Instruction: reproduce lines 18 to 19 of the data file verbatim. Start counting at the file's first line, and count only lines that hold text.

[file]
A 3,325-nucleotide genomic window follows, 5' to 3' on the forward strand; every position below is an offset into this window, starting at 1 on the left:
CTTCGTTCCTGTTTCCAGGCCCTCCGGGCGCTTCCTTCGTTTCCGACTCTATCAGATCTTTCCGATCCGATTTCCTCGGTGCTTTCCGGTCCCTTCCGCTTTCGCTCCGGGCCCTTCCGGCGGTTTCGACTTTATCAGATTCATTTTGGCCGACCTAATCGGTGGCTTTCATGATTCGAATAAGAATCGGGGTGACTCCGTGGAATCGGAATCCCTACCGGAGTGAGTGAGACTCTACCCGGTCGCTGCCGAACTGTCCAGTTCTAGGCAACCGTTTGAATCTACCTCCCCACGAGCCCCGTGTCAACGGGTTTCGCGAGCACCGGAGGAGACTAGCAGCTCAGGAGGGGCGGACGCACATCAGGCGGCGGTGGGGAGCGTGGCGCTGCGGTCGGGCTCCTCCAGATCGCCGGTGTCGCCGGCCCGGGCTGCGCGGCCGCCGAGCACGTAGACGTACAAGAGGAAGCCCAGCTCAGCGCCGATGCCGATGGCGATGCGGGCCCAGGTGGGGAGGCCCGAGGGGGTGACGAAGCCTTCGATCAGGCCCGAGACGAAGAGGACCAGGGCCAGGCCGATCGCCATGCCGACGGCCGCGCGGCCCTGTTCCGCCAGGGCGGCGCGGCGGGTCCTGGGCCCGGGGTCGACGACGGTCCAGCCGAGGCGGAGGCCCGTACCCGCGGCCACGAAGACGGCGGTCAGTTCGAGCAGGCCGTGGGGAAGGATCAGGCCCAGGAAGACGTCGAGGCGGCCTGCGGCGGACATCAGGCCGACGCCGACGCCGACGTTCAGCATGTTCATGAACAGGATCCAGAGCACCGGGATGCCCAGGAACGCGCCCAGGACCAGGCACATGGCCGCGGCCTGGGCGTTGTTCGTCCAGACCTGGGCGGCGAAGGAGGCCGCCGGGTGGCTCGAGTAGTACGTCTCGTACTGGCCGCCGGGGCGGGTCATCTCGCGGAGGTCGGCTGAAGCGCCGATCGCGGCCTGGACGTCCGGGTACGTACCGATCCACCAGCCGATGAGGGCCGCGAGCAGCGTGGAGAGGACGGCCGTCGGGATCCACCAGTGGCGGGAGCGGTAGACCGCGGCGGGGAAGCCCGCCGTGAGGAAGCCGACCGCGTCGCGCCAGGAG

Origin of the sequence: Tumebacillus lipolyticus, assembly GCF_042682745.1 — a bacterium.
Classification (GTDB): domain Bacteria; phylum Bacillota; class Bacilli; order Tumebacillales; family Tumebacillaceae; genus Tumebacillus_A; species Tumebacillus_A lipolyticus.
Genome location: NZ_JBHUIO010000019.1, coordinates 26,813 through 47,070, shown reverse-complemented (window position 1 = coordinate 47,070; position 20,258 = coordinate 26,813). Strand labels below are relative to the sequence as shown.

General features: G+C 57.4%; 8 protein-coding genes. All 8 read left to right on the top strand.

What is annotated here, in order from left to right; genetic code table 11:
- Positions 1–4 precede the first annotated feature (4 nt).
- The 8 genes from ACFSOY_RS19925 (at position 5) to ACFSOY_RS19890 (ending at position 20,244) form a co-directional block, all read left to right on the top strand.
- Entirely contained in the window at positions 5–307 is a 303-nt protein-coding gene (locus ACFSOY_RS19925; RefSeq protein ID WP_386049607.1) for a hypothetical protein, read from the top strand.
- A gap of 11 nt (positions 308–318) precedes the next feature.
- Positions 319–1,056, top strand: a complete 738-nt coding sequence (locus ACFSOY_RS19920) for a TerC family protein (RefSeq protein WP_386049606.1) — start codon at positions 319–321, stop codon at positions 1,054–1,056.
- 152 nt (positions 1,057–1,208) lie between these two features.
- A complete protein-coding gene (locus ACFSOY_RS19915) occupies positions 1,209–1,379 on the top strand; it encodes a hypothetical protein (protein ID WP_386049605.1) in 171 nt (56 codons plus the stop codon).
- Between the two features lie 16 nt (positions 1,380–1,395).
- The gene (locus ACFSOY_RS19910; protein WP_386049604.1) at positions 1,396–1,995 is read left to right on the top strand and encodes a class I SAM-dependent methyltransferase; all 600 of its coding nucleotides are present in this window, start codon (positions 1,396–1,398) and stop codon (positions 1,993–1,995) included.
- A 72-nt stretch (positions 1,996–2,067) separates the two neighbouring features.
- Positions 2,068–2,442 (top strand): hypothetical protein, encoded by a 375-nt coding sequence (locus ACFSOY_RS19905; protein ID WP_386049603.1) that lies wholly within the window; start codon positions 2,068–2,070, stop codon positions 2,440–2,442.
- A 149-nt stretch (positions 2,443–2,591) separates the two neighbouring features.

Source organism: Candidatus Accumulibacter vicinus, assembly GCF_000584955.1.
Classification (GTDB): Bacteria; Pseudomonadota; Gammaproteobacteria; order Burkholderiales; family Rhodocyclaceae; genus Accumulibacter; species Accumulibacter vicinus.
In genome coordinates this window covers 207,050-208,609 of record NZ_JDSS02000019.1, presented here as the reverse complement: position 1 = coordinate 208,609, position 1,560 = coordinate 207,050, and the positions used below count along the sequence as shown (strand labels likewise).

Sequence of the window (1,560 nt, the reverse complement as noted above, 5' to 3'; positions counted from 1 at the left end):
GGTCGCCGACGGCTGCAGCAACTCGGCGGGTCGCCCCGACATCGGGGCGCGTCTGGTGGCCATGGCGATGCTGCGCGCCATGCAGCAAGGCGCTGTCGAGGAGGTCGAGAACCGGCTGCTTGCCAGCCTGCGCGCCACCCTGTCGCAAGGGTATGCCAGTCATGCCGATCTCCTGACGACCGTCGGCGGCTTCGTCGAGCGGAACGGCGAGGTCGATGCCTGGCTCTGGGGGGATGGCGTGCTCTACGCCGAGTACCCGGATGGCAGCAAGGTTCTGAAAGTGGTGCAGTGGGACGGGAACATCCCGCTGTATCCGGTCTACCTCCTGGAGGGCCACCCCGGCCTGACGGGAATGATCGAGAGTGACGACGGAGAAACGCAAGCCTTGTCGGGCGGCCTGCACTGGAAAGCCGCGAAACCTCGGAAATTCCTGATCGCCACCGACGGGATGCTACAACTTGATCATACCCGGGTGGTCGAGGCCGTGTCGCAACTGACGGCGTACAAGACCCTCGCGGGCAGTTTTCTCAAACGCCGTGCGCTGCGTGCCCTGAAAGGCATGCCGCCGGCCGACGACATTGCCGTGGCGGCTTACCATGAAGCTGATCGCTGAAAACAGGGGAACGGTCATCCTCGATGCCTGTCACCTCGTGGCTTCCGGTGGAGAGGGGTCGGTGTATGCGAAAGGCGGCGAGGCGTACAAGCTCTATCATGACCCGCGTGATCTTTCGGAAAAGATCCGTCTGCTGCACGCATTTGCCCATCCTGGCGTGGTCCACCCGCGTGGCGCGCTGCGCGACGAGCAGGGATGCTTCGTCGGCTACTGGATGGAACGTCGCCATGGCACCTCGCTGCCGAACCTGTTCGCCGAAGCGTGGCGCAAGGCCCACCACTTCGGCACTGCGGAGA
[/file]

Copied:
- Positions 2,068–2,442 (top strand): hypothetical protein, encoded by a 375-nt coding sequence (locus ACFSOY_RS19905; protein ID WP_386049603.1) that lies wholly within the window; start codon positions 2,068–2,070, stop codon positions 2,440–2,442.
- A 149-nt stretch (positions 2,443–2,591) separates the two neighbouring features.